Browsing named entities in Maj. Jed. Hotchkiss, Confederate Military History, a library of Confederate States Military History: Volume 3, Virginia (ed. Clement Anselm Evans). You can also browse the collection for Nansemond River (Virginia, United States) or search for Nansemond River (Virginia, United States) in all documents.

Your search returned 3 results in 2 document sections:

of the ports of Virginia and North Carolina. Col. S. Bassett French, aide to Governor Letcher, from Norfolk, May 2d, notified General Lee of this blockade, and that the troops from Suffolk, some 300, had been brought to Norfolk, leaving the Nansemond river approaches undefended. He thought 10,000 men absolutely necessary for the defense of the public property in and about Norfolk. The Bay line was permitted, on the 4th, to resume trips for mails and passengers. A British ship from Liverpod itself against any force that may be brought against it, and afford even a better depot from which to advance than Fortress Monroe. His next movement would be to take the battery at Big Point, exactly opposite Newport News, and commanding Nansemond river, and once in command of that battery, he could advance along the Nansemond and take Suffolk, and there either hold or destroy the railroads between Richmond and Norfolk and between Norfolk and the South; then, with a perfect blockade of Eliz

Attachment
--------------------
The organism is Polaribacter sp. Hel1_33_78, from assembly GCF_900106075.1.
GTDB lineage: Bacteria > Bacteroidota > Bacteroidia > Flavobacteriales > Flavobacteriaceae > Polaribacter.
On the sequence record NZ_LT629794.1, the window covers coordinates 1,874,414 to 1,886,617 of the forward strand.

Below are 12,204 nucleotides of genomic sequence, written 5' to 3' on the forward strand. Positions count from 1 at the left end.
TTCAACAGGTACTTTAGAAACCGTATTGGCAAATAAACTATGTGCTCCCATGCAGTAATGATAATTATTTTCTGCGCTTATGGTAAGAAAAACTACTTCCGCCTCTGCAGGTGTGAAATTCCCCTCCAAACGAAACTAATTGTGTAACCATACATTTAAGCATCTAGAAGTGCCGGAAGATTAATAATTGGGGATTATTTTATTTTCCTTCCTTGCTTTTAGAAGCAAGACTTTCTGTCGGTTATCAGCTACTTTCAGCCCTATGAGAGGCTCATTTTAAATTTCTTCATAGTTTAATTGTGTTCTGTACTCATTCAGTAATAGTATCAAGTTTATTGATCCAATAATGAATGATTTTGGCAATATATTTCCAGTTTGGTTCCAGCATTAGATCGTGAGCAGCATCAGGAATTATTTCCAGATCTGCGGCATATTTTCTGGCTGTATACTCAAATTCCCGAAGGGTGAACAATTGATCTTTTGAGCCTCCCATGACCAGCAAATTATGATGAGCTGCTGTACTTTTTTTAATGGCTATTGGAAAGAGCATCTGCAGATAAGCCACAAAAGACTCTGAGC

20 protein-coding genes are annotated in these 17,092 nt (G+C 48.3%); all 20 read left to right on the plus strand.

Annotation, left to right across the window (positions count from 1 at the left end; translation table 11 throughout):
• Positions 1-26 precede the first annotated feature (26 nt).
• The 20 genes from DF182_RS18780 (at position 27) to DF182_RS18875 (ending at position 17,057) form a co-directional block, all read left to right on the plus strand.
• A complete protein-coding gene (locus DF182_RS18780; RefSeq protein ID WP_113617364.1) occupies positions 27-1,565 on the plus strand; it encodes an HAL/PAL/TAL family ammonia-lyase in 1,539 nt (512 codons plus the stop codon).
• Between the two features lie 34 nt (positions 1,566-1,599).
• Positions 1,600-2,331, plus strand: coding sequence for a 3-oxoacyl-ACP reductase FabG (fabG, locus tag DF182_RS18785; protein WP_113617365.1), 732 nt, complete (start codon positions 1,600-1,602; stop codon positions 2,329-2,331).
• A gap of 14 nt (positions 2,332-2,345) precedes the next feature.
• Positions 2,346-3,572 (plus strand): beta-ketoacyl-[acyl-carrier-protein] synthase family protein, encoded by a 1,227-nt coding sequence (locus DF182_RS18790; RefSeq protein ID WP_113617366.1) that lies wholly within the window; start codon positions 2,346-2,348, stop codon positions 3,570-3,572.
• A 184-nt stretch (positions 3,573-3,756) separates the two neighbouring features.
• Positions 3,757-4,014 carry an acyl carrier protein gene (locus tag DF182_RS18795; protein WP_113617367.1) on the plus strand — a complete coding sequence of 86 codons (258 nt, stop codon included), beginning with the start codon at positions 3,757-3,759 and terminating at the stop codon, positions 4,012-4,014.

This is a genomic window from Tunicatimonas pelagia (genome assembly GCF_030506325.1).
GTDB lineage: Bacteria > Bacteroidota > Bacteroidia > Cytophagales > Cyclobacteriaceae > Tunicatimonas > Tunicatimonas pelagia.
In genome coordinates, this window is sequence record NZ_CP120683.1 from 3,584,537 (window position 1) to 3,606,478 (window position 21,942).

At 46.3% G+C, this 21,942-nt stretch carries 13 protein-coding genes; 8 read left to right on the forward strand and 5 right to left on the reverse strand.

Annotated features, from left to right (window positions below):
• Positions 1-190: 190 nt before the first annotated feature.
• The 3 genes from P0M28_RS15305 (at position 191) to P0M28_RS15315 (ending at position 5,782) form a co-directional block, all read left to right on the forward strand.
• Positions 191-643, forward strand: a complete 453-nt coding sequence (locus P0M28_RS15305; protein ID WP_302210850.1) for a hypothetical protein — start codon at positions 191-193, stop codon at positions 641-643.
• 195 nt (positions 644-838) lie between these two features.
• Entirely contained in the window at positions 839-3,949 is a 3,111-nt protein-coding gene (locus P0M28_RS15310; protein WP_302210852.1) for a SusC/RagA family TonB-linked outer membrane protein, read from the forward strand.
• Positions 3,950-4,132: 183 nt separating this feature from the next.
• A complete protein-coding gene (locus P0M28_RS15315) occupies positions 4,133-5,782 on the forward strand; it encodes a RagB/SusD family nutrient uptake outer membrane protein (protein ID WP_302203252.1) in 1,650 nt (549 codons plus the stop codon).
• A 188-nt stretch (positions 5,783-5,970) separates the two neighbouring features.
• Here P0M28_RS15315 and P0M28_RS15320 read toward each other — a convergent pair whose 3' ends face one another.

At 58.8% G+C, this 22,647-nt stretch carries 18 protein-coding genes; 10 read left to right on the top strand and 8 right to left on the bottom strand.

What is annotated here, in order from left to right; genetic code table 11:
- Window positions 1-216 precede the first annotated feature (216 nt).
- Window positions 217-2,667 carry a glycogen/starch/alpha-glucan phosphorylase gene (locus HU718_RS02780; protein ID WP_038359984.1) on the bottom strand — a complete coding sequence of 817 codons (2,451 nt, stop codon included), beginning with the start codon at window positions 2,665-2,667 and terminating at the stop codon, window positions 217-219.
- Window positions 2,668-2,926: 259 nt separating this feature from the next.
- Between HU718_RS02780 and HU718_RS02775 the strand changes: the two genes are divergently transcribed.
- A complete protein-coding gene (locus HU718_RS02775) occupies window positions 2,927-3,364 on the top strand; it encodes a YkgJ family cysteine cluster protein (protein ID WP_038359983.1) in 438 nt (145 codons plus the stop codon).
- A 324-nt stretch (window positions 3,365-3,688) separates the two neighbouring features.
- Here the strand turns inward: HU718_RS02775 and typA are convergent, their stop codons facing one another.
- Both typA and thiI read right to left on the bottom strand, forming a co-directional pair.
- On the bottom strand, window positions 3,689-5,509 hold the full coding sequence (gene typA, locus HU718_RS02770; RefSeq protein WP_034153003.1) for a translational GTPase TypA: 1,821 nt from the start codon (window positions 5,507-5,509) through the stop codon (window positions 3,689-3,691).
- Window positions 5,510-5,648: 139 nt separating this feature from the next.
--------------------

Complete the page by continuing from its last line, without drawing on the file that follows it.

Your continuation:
ron, returning to the United States in her in 1859. At the outbreak of the war of the Confederacy he was on duty at Norfolk as ordnance officer, to which he had been recalled a year previous. As soon as Virginia seceded he resigned his rank and office, and was appointed aide-de-camp on the staff of Governor Letcher of Virginia, with special duties in the organization of a State navy. He superintended the erection of the fortifications at the mouth of the James river, and those on the Nansemond river and Pagan creek. On June 10, 1861, he entered the navy of the Confederate States, with a commission as commander. Until the evacuation of Norfolk he served as ordnance officer at the navy yard, and during the actions of the Virginia in Hampton Roads he served as a volunteer in firing the 11-inch gun at Sewell's point against the Federal vessels. With the machinery and mechanics removed from Norfolk at its evacuation, Commander Page, having been promoted to captain, established the o